Architecture (an introduction)

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Architecture (from Latin, architectura and ultimately from Greek, “a master builder”, from αρχι- “chiefs, leader” , “builder, carpenter”) is the art and science of designing buildings and structures.

A wider definition would include within its scope also the design of the total built environment, from the macrolevel of town planning, urban design, and landscape architecture to the microlevel of creating furniture. Architectural design usually must address both feasibility and cost for the builder, as well as function and aesthetics for the user.

Planned architecture often manipulates space, volume, texture, light, shadow, or abstract elements in order to achieve pleasing aesthetics. This distinguishes it from applied science or engineering, which usually concentrate more on the functional and feasibility aspects of the design of constructions or structures.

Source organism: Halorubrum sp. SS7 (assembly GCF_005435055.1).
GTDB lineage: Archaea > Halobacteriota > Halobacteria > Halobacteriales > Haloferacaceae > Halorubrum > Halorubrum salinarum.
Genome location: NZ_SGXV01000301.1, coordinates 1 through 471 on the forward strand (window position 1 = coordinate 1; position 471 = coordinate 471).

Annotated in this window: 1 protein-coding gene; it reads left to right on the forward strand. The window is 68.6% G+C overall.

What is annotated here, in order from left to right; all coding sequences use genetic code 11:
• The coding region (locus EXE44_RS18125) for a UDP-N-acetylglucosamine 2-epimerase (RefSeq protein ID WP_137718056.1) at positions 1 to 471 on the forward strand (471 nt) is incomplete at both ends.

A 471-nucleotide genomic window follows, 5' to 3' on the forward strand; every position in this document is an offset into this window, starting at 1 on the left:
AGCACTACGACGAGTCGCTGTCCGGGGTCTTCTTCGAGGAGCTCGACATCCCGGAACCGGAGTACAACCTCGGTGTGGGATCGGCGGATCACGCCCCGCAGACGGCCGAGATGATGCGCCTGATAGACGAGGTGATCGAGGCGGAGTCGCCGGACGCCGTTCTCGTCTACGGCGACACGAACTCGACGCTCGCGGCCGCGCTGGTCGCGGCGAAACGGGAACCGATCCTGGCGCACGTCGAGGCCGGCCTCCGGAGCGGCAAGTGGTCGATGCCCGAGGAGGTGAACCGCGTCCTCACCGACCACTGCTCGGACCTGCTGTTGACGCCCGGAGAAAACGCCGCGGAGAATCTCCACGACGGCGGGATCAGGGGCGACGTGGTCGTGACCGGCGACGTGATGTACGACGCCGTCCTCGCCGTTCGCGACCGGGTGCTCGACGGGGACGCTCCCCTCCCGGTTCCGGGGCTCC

In the field of building architecture, the skills demanded of an architect range from the more complex, such as for a hospital or a stadium, to the apparently simpler, such as planning residential houses. Many architectural works may be seen also as cultural and political symbols, and/or works of art. The role of the architect, though changing, has been central to the successful (and sometimes less than successful) design and implementation of pleasingly built environments in which people live.

Table of architecture, Cyclopaedia, 1728

Romans absorbed brightness and rituals based in Greek Architecture; the Temple and all Gods, the Ágora (specific place for a special or casual meeting), and, building the Colosseum of Rome, they represent all orders, Doric, Ionic e Corinthian.

Le Corbusier said: “You employ stone, wood, and concrete, and with these materials you build houses and palaces: that is construction. Ingenuity is at work. But suddenly you touch my heart, you do me good. I am happy and I say: “This is beautiful. That is Architecture. Art enters in…”

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